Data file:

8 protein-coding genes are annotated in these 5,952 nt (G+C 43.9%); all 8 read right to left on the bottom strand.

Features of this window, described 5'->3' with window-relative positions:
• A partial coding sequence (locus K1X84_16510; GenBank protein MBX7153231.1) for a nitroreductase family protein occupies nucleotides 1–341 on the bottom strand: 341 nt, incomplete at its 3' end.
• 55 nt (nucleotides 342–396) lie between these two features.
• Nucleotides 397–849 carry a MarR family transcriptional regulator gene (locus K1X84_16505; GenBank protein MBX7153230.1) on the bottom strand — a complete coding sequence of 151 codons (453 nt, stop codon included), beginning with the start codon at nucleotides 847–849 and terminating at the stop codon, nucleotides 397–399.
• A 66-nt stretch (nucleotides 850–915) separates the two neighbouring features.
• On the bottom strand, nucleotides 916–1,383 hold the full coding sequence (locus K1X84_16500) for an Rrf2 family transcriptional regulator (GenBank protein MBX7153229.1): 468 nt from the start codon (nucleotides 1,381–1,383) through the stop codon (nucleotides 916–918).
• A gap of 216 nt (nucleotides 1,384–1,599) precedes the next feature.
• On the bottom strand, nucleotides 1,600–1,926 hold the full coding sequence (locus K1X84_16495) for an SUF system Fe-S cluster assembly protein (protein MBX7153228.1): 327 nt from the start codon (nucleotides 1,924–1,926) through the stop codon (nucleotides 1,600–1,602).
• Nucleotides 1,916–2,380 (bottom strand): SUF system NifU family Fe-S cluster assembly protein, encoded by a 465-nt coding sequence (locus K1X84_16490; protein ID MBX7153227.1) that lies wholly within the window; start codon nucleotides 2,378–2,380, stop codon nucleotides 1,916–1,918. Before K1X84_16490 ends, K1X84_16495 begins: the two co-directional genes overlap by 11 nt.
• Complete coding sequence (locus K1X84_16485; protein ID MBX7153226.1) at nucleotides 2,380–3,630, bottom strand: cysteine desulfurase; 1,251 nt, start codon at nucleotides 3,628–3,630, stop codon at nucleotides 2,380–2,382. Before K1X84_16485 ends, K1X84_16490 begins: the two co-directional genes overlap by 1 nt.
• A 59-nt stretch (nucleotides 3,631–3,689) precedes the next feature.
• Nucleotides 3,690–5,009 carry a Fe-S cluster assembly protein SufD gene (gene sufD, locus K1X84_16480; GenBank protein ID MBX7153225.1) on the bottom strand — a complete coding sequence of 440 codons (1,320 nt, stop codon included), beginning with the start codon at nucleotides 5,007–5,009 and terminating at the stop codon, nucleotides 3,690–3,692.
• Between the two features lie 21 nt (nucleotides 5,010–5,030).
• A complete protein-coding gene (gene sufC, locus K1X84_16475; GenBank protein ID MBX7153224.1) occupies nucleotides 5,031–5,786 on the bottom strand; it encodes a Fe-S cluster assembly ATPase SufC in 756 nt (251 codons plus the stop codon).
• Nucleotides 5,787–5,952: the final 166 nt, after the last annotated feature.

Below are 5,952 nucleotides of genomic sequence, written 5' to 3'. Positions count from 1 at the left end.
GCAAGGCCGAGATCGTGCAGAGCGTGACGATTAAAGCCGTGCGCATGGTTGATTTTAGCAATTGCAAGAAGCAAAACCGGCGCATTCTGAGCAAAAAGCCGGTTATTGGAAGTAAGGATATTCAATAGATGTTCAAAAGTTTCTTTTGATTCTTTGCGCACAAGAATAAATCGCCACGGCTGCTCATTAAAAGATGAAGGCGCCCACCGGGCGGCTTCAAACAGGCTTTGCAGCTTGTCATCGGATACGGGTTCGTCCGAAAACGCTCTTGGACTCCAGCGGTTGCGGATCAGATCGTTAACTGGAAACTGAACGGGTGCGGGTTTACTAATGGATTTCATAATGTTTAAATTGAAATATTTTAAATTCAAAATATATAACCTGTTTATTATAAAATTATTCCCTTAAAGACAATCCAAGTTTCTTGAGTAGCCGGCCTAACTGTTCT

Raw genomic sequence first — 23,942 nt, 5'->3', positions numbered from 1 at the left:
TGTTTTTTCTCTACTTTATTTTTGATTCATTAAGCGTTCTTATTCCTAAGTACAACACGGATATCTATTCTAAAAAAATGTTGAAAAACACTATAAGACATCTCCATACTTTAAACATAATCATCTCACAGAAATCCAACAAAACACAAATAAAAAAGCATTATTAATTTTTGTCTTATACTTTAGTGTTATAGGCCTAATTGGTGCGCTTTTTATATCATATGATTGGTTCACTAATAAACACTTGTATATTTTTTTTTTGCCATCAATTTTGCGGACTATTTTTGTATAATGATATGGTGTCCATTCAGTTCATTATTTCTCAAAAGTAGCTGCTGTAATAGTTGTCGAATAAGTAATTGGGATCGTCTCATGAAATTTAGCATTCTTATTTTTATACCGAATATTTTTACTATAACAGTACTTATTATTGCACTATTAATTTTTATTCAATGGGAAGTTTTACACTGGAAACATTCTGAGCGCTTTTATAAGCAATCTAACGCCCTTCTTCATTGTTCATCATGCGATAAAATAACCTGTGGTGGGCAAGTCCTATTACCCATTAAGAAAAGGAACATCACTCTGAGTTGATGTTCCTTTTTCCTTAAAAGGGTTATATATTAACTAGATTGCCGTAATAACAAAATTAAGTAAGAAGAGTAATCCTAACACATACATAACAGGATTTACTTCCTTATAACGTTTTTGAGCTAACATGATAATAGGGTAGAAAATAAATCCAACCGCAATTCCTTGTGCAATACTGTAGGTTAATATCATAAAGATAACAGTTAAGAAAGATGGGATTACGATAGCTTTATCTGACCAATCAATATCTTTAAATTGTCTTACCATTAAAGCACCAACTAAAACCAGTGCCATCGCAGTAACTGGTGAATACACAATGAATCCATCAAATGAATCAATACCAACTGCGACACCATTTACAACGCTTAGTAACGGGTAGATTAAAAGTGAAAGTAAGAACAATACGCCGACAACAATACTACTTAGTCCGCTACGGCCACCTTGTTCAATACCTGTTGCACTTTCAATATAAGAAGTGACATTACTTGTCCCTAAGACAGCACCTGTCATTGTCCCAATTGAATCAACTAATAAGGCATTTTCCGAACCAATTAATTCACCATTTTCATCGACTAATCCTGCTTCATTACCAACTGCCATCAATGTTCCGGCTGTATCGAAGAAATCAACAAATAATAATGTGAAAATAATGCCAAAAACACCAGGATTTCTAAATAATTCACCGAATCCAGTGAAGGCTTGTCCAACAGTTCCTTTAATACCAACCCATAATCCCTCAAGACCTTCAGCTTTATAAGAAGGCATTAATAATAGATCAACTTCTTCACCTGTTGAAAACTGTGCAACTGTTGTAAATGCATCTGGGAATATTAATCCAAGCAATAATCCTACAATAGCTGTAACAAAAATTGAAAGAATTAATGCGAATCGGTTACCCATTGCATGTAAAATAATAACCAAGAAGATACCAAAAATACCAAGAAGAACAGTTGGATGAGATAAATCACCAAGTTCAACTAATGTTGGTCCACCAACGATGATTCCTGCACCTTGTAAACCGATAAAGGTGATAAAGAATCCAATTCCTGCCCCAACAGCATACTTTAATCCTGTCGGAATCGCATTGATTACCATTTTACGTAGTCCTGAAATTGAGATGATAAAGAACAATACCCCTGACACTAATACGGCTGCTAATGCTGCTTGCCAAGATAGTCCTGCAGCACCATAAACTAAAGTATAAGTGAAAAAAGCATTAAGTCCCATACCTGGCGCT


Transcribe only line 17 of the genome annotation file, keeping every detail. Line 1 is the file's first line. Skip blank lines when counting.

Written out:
Below are 5,952 nucleotides of genomic sequence, written 5' to 3'. Positions count from 1 at the left end.